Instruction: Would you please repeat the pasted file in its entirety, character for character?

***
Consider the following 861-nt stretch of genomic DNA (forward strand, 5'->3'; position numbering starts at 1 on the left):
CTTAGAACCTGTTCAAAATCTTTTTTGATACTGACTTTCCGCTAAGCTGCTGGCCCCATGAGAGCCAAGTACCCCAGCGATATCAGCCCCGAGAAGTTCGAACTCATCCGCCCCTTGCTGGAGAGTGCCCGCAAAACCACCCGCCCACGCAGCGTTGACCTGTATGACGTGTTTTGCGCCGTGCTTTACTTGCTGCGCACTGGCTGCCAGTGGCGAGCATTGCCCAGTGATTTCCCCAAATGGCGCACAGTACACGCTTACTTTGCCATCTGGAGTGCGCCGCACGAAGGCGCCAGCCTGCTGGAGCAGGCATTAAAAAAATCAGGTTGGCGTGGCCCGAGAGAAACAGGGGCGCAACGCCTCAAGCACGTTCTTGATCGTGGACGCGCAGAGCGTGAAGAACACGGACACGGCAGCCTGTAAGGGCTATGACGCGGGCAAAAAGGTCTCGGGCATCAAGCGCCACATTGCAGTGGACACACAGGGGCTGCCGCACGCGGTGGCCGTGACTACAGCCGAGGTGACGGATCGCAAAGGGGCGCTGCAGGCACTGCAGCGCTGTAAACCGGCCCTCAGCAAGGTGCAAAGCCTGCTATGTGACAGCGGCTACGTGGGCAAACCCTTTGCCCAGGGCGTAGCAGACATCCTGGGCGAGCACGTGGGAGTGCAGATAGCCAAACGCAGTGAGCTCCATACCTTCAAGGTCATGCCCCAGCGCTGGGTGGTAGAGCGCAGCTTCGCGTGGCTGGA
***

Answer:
Consider the following 861-nt stretch of genomic DNA (forward strand, 5'->3'; position numbering starts at 1 on the left):
CTTAGAACCTGTTCAAAATCTTTTTTGATACTGACTTTCCGCTAAGCTGCTGGCCCCATGAGAGCCAAGTACCCCAGCGATATCAGCCCCGAGAAGTTCGAACTCATCCGCCCCTTGCTGGAGAGTGCCCGCAAAACCACCCGCCCACGCAGCGTTGACCTGTATGACGTGTTTTGCGCCGTGCTTTACTTGCTGCGCACTGGCTGCCAGTGGCGAGCATTGCCCAGTGATTTCCCCAAATGGCGCACAGTACACGCTTACTTTGCCATCTGGAGTGCGCCGCACGAAGGCGCCAGCCTGCTGGAGCAGGCATTAAAAAAATCAGGTTGGCGTGGCCCGAGAGAAACAGGGGCGCAACGCCTCAAGCACGTTCTTGATCGTGGACGCGCAGAGCGTGAAGAACACGGACACGGCAGCCTGTAAGGGCTATGACGCGGGCAAAAAGGTCTCGGGCATCAAGCGCCACATTGCAGTGGACACACAGGGGCTGCCGCACGCGGTGGCCGTGACTACAGCCGAGGTGACGGATCGCAAAGGGGCGCTGCAGGCACTGCAGCGCTGTAAACCGGCCCTCAGCAAGGTGCAAAGCCTGCTATGTGACAGCGGCTACGTGGGCAAACCCTTTGCCCAGGGCGTAGCAGACATCCTGGGCGAGCACGTGGGAGTGCAGATAGCCAAACGCAGTGAGCTCCATACCTTCAAGGTCATGCCCCAGCGCTGGGTGGTAGAGCGCAGCTTCGCGTGGCTGGA